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Grants and Funding

Summary

Number of grants 5
Total funding $52,630

Click on a grant title below to expand the full details for that specific grant.


20111 grants / $1,500

Nursing Education: New Paradigm for Global Environment, Sheraton Grande Walkerhill Hotel, Soeul Korea, 27-28th October 2011$1,500

Funding body: University of Newcastle - Faculty of Health and Medicine

Funding body University of Newcastle - Faculty of Health and Medicine
Project Team Conjoint Professor Teri Stone
Scheme Travel Grant
Role Lead
Funding Start 2011
Funding Finish 2011
GNo G1100965
Type Of Funding Internal
Category INTE
UON Y

20101 grants / $1,500

HORATIO Congress Prague 2010, Hotel Pyramida - Prague Czech Republic, 15 - 17 April 2010$1,500

Funding body: University of Newcastle - Faculty of Health and Medicine

Funding body University of Newcastle - Faculty of Health and Medicine
Project Team Conjoint Professor Teri Stone
Scheme Travel Grant
Role Lead
Funding Start 2010
Funding Finish 2010
GNo G1000097
Type Of Funding Internal
Category INTE
UON Y

20091 grants / $840

International Conference College of Australian Mental Health Nurses, Sydney, 29 September - 2 October 2009$840

Funding body: University of Newcastle - Faculty of Health and Medicine

Funding body University of Newcastle - Faculty of Health and Medicine
Project Team Conjoint Professor Teri Stone
Scheme Travel Grant
Role Lead
Funding Start 2009
Funding Finish 2009
GNo G0190475
Type Of Funding Internal
Category INTE
UON Y

20081 grants / $47,443

Healing the healer - a peer based mentorship intervention$47,443

Funding body: Beyond Blue Ltd

Funding body Beyond Blue Ltd
Project Team Professor Dimity Pond, Doctor Teresa Joyce, Conjoint Professor Parker Magin, Professor Isabel Higgins, Conjoint Professor Teri Stone, Mrs Susan Goode
Scheme Research Grant
Role Investigator
Funding Start 2008
Funding Finish 2009
GNo G0188948
Type Of Funding Contract - Aust Non Government
Category 3AFC
UON Y

20071 grants / $1,347

Mental Health Nursing - Making Waves 33 International Conference, Cairns, 8/10/2007 - 12/10/2007$1,347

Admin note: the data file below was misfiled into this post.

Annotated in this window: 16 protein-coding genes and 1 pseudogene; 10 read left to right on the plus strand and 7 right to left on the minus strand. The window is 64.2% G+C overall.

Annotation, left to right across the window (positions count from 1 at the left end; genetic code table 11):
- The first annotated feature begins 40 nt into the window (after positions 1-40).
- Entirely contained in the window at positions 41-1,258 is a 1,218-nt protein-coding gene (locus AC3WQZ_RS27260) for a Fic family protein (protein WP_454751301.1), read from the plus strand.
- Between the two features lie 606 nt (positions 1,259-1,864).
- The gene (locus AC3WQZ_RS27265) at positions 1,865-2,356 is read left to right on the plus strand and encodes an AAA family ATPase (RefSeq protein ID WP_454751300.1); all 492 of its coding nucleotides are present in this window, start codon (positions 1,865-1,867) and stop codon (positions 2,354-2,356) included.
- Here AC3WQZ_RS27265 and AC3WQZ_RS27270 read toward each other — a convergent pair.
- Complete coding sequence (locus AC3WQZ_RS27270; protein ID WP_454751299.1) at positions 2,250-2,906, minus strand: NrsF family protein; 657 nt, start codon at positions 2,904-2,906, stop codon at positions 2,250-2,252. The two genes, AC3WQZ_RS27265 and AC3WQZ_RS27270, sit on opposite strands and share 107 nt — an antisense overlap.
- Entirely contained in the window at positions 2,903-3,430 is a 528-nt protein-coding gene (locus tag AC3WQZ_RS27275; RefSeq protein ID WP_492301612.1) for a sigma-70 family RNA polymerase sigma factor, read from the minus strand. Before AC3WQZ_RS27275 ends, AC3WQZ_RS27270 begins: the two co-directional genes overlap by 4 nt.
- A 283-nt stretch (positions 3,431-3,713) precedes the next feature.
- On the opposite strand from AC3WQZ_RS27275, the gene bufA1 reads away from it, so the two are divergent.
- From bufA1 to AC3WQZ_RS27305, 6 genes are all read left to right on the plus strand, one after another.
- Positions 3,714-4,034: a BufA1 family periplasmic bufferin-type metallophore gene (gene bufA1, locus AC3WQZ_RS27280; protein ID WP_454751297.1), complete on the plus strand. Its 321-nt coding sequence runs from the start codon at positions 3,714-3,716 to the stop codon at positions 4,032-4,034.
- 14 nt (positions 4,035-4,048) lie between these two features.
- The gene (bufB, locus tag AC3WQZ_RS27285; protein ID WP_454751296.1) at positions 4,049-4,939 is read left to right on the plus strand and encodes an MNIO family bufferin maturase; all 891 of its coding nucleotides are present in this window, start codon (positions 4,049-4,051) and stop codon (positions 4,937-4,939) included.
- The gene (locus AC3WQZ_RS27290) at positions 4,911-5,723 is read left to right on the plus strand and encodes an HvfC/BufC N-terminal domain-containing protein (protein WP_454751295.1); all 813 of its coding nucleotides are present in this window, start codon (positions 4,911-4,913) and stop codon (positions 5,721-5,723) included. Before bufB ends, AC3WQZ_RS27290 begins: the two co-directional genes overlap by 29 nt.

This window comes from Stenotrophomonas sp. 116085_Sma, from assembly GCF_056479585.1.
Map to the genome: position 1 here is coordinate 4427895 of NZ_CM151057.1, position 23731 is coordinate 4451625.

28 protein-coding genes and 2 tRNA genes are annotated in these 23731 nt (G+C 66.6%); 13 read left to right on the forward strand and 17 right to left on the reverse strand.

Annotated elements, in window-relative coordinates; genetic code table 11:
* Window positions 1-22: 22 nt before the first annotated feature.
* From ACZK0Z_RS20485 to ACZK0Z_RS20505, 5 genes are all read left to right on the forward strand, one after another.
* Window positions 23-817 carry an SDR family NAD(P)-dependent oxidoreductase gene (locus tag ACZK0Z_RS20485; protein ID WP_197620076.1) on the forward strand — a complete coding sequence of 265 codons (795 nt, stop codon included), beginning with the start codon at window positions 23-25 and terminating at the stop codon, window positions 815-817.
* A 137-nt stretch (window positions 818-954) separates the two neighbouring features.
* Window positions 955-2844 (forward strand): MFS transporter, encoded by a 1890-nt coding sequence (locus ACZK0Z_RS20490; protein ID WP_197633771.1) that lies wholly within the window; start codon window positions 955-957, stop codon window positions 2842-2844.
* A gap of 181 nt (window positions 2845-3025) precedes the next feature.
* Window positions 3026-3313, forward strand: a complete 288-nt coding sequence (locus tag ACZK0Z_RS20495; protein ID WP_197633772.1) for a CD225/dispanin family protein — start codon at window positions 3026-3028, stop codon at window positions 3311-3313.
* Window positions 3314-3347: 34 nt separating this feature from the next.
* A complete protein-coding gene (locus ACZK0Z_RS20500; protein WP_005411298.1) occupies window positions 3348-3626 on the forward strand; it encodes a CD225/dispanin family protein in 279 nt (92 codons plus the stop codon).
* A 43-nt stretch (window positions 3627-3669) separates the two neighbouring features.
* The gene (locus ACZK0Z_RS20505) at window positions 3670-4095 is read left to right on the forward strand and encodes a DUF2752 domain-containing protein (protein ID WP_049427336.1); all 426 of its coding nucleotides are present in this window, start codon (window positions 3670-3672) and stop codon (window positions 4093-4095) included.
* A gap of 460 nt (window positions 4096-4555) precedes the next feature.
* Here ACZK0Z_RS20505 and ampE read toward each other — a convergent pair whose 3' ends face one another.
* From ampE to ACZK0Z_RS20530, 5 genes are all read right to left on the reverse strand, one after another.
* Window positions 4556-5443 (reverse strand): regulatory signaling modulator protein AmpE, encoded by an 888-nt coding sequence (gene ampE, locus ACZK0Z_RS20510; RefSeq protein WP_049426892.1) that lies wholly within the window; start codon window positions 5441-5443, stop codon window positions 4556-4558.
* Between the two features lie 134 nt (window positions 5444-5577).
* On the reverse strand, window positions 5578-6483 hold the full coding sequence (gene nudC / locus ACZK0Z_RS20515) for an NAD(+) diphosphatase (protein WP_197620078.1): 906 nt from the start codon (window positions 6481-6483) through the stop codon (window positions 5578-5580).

Funding body: University of Newcastle

Funding body University of Newcastle
Project Team Conjoint Professor Teri Stone
Scheme Travel Grant
Role Lead
Funding Start 2007
Funding Finish 2007
GNo G0188060
Type Of Funding Internal
Category INTE
UON Y
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Research Supervision

Number of supervisions

Completed2
Current2

Total current UON EFTSL

PhD0.55

Current Supervision

Commenced Level of Study Research Title Program Supervisor Type
2015 PhD Examining the effectiveness of assertiveness communication training programs for registered nurses and nursing students in Japan PhD (Nursing), Faculty of Health and Medicine, The University of Newcastle Co-Supervisor
2012 PhD Nursing Responses and Interventions for Episodes of Adolescent Distress in an Acute Child and Adolescent Mental Health Inpatient Unit: An Ethnographic Study PhD (Nursing), Faculty of Health and Medicine, The University of Newcastle Co-Supervisor

Past Supervision

Year Level of Study Research Title Program Supervisor Type
2015 PhD Storytelling in Mental Health Nursing: Clinical and Educational Purpose PhD (Nursing), Faculty of Health and Medicine, The University of Newcastle Co-Supervisor
2014 PhD A Critical Ethnography: The Parental Impact of Diagnosed Rare Diseases of Childhood PhD (Nursing), Faculty of Health and Medicine, The University of Newcastle Principal Supervisor
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Conjoint Professor Teri Stone

Position

Conjoint Professor
School of Nursing and Midwifery
Faculty of Health and Medicine

Focus area

Nursing

Contact Details

Email teresa.stone@newcastle.edu.au
Phone (02) 4921 7043
Fax (02) 4921 6301

Office

Room RW1-19
Building Richardson Wing
Location Callaghan
University Drive
Callaghan, NSW 2308
Australia